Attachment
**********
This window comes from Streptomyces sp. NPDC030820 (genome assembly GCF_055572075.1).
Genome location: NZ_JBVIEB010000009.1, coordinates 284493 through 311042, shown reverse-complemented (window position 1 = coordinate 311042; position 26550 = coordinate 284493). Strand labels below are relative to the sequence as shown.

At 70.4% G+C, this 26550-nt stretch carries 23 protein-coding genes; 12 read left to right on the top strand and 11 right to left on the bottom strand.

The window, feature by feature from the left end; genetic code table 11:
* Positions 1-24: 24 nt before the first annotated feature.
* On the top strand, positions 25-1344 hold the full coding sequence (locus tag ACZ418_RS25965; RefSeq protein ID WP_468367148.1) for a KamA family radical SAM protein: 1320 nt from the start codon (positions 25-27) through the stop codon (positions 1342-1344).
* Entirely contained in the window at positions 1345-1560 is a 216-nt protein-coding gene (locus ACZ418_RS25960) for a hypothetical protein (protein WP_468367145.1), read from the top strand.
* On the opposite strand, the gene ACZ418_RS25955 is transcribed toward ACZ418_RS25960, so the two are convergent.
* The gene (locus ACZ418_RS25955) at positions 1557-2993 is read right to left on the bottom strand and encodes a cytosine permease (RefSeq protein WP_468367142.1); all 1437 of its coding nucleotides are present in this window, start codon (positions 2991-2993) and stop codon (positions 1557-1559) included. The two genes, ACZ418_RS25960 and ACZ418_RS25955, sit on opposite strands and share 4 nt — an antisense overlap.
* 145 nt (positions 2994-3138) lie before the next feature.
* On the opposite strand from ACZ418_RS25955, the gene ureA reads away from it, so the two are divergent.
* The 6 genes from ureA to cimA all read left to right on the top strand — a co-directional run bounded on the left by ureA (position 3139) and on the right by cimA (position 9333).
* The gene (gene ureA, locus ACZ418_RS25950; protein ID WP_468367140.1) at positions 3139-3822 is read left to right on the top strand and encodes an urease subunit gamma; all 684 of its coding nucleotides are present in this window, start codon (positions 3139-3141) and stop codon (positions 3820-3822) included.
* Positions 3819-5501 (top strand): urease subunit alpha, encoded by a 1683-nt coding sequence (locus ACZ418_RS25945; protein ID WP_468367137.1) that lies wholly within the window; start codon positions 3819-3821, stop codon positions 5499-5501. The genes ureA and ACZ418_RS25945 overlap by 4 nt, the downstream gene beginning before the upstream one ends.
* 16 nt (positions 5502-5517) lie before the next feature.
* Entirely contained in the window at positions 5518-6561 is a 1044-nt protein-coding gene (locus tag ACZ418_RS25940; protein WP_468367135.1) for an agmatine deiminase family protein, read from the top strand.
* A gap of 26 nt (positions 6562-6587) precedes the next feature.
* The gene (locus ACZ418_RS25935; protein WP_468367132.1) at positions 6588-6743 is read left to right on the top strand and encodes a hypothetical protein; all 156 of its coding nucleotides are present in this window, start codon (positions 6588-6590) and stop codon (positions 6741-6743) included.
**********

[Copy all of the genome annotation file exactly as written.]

This window comes from Streptomyces sp. NPDC030820 (genome assembly GCF_055572075.1).
Genome location: NZ_JBVIEB010000009.1, coordinates 284493 through 311042, shown reverse-complemented (window position 1 = coordinate 311042; position 26550 = coordinate 284493). Strand labels below are relative to the sequence as shown.

At 70.4% G+C, this 26550-nt stretch carries 23 protein-coding genes; 12 read left to right on the top strand and 11 right to left on the bottom strand.

The window, feature by feature from the left end; genetic code table 11:
* Positions 1-24: 24 nt before the first annotated feature.
* On the top strand, positions 25-1344 hold the full coding sequence (locus tag ACZ418_RS25965; RefSeq protein ID WP_468367148.1) for a KamA family radical SAM protein: 1320 nt from the start codon (positions 25-27) through the stop codon (positions 1342-1344).
* Entirely contained in the window at positions 1345-1560 is a 216-nt protein-coding gene (locus ACZ418_RS25960) for a hypothetical protein (protein WP_468367145.1), read from the top strand.
* On the opposite strand, the gene ACZ418_RS25955 is transcribed toward ACZ418_RS25960, so the two are convergent.
* The gene (locus ACZ418_RS25955) at positions 1557-2993 is read right to left on the bottom strand and encodes a cytosine permease (RefSeq protein WP_468367142.1); all 1437 of its coding nucleotides are present in this window, start codon (positions 2991-2993) and stop codon (positions 1557-1559) included. The two genes, ACZ418_RS25960 and ACZ418_RS25955, sit on opposite strands and share 4 nt — an antisense overlap.
* 145 nt (positions 2994-3138) lie before the next feature.
* On the opposite strand from ACZ418_RS25955, the gene ureA reads away from it, so the two are divergent.
* The 6 genes from ureA to cimA all read left to right on the top strand — a co-directional run bounded on the left by ureA (position 3139) and on the right by cimA (position 9333).
* The gene (gene ureA, locus ACZ418_RS25950; protein ID WP_468367140.1) at positions 3139-3822 is read left to right on the top strand and encodes an urease subunit gamma; all 684 of its coding nucleotides are present in this window, start codon (positions 3139-3141) and stop codon (positions 3820-3822) included.
* Positions 3819-5501 (top strand): urease subunit alpha, encoded by a 1683-nt coding sequence (locus ACZ418_RS25945; protein ID WP_468367137.1) that lies wholly within the window; start codon positions 3819-3821, stop codon positions 5499-5501. The genes ureA and ACZ418_RS25945 overlap by 4 nt, the downstream gene beginning before the upstream one ends.
* 16 nt (positions 5502-5517) lie before the next feature.
* Entirely contained in the window at positions 5518-6561 is a 1044-nt protein-coding gene (locus tag ACZ418_RS25940; protein WP_468367135.1) for an agmatine deiminase family protein, read from the top strand.
* A gap of 26 nt (positions 6562-6587) precedes the next feature.
* The gene (locus ACZ418_RS25935; protein WP_468367132.1) at positions 6588-6743 is read left to right on the top strand and encodes a hypothetical protein; all 156 of its coding nucleotides are present in this window, start codon (positions 6588-6590) and stop codon (positions 6741-6743) included.